For the sauce:

  • Olive oil
  • Minced garlic
  • Chopped onion … pretty sure I just chop up a small one. Yellow, white, sweet … whichevs
  • Minced basil (I use fresh, but you can use dried if you wanna)
  • Salt
  • Ground black pepper
  • Oregano (I try to use fresh, but sometimes have to settle for dried)
  • 1 large can tomato sauce
  • 1 large can whole peeled tomatoes 
  • A large dollop of tomato paste
  • Around a cup of water

In a medium pot, heat the olive oil. (I use my Dutch oven. Less splatter.) Add the onions, garlic and all the seasonings and cook over a medium heat until the onions are soft. Add the remaining ingredients and bring to a simmer. Lower the heat to medium low and cook, uncovered, until the sauce has thickened. Taste and adjust seasonings if needed, then turn off the heat.

For the shells:

  • Olive oil
  • 1 box jumbo pasta shells
  • Salt
  • 1 large finely chopped onion
  • Minced garlic (I like lots)
  • 1 pound ground veal
  • 1 bag spinach leaves, roughly chopped
  • 15 oz ricotta cheese
  • 2 eggs
  • A handful of grated parmesan (grate it yourself, please and thank you. don’t use the shaker can stuff. bleh.)
  • A handful of grated romano (same as above)
  • A sprinkle or pinch or some such precise measurement of each of the following:
  • Paprika
  • Garlic powder
  • Onion powder
  • Salt
  • Pepper
  • Cayenne
  • Oregano
  • Thyme (use fresh if you can)
  • Basil (use fresh if you can)
  • Some grated mozzarella (totally grate it yourself .. don’t get the bag. I tend to like less than most, so use as much as you prefer)

Preheat the oven to 350°. Lightly grease a nice sized lasagne pan.

Cook the pasta in boiling, salted water until just al dente. Drain and rinse in cold water.

In a large skillet, heat the olive oil over medium heat. Add the onions and garlic and cook until the onions are soft. Add the ground veal and cook until it is browned. Add the spinach, salt and pepper and cook until it is wilted. Remove from heat.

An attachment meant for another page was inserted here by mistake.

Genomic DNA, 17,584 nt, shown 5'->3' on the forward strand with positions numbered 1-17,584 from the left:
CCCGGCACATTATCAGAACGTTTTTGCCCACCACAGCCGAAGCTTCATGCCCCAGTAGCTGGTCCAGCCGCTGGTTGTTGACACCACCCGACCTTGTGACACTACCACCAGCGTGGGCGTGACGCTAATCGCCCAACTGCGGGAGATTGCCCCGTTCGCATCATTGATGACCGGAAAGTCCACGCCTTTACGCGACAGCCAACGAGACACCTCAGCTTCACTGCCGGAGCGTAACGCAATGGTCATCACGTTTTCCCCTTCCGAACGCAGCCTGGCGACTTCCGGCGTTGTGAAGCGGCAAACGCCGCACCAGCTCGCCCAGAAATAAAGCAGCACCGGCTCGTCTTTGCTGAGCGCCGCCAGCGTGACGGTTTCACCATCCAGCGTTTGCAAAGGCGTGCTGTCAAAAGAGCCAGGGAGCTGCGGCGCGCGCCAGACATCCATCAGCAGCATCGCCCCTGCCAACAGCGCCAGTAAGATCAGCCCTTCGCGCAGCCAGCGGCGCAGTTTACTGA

In a large bowl, combine the cheeses and eggs, salt and pepper, and the rest of the spices. Stir in the veal/spinach mixture and combine thoroughly.

Spoon the mixture into the shells and arrange in the lasagna pan. (It often makes so much that I have enough left over for another small baking dish for freezing or sharing.) Pour the sauce over the top and sprinkle with more mozzarella.

Bake, uncovered, for about 20 minutes or until bubbly. Let it sit a few minutes before serving.


Only the best cookies ever. With the funniest name ever. Which got me to thinking … why the eff are they called snickerdoodles?

Because I am of the internets, I consulted the trusty Google. The Google consulted the Wiki, which had apparently consulted The Joy of Cooking, and spit back this:

snail noodles

Y’all. Snail noodles. Srsly.

All that aside, the cookies are awesome. And here’s how you make them.


  • 1 cup shortening
  • 1-1/2 cups sugar
  • 2 eggs
  • 2 teaspoons cream of tartar (which is neither creamy nor tartar sauce-y)
  • 1 teaspoon baking soda
  • 1/2 teaspoon salt
  • 2-3/4 cup flour
  • Cinnamon-sugar mixture for coating

Preheat the oven to 400°. Cream together the shortening and sugar. Add the eggs. Add the dry ingredients and mix well. Form into balls and roll in cinnamon-sugar. Bake on an ungreased cookie sheet 2″ apart for 8-10 minutes.

(Here’s Mama’s handwritten version. Happy Mother’s Day, y’all.)

snickerdoodles (1)

And here’s a copy of the beautifully used version my mother’s dear friend Charlotte Clifford has had since my sisters and I were neighborhood children running around with Charlotte’s kids.